Dir-Scr: Sergei Loznitsa. Ger-Ukr-Neth. 2010. 127mins


No good deed goes unpunished in the ironically titled My Joy, an intriguing but often messily impenetrable dramatic debut from award-winning documentary filmmaker Sergei Loznitsa. There are echoes of Michael Haneke’s work in this rambling, nightmare journey through the dark soul of Russia.

Ultimately, is a film that shines intermittently but is likely to leave the viewer more perplexed than satisfied.

The film demands a considerable effort from the viewer to discern a bigger picture in the fragmentary narrative strands that Loznitsa attempts to weave together in his Kafkaesque parable. It’s hard to imagine that many viewers will consider their patience sufficiently rewarded making the film a tough proposition for any potential arthouse distributor. Further Festival slots will undoubtedly follow the high profile Cannes Competition selection.

Loznitsa travelled extensively throughout the Russian provinces when he was making his documentaries. The accumulated anecdotes and life histories he gathered along the way have provided the inspiration for My Joy that was filmed in the Ukraine. Cinematographer Oleg Mutu (The Death of Mr Lazarescu, 4 Months 3 Weeks And Two Days etc) expertly captures the natural beauty of lush countryside, snow-dusted wintry landscapes and the shadowy, noirish tone of the film’s darker moments.

Arresting opening images show a cement mixer in action as a body is dumped and quickly concealed on a building site. We then meet truck driver Georgy (Viktor Nemets) as he heads down the motorway on a routine delivery.

The first glimmer of unease comes from a random roadside check at the hands of sadistic police guards. He is then joined by a mysterious old man (Vlad Ivanov) who relates an incident from the immediate post-War period that illustrates a casual brutality among the forces of law and order. Caught in a traffic jam, Georgy then meets teenage prostitute (Olga Shuvalova).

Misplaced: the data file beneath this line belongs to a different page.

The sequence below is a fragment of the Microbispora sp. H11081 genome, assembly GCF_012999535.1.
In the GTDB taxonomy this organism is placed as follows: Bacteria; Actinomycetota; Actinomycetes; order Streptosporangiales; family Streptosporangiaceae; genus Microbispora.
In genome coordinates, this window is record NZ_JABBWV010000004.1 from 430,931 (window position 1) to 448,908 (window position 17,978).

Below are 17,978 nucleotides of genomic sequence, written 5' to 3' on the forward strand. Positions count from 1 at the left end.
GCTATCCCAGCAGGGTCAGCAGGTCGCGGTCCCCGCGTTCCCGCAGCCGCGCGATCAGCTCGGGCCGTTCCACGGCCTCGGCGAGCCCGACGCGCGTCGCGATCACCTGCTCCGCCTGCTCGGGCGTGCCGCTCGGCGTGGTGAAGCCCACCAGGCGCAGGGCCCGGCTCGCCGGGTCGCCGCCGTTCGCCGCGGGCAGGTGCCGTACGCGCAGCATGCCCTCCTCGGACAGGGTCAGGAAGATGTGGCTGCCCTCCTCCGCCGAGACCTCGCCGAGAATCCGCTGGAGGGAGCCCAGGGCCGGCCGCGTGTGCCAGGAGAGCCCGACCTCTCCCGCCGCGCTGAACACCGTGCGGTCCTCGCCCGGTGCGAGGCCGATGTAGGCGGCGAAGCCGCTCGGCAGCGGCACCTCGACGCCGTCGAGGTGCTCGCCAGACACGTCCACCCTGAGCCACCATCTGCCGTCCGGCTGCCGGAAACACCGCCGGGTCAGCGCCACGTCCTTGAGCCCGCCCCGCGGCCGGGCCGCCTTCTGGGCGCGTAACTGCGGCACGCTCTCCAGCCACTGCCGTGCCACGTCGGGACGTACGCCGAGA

He refuses her services but gives her food and money; acts of kindness that she finds offensive. Following what he believes to be a short cut, Georgy winds up lost in the dark of night in the middle of nowhere and his troubles are only just beginning.

My Joy unfolds in a maze-like succession of stories that can shoot off in completely different directions or occasionally fold back on themselves to reveal unexpected connections. There are recurring motifs and locations with the old man and the vicious policemen both re-appear in a film that depicts Russia as a lawless frontier where everyone is fair game, corruption is rife and integrity is a luxury that nobody can afford.

Individual sequences within My Joy are gripping. The old man’s tale of what happened to him on his way home from war is almost a perfect short story in the way it is it intrigues, astonishes and delivers a haunting punchline. The closing sequence back at the police roadblock grows increasingly tense and threatening, while other scenes are much less coherent or obviously. Ultimately, is a film that shines intermittently but is likely to leave the viewer more perplexed than satisfied.

Production Companies: MA.JA.DE. Fiction, Sota Cinema Group, Lemming Film, ZDF/Arte
International sales: Fortissimo Films, www.fortissimofilms.com
Producers: Heino Deckert, Oleg Kokhan
Cinematography: Oleg Mutu
Editor: Danielius Kokanauskis
Main cast: Viktor Nemets, Vlad Ivanov, Maria Varsami, Vladimir Golovin, Olga Shuvalova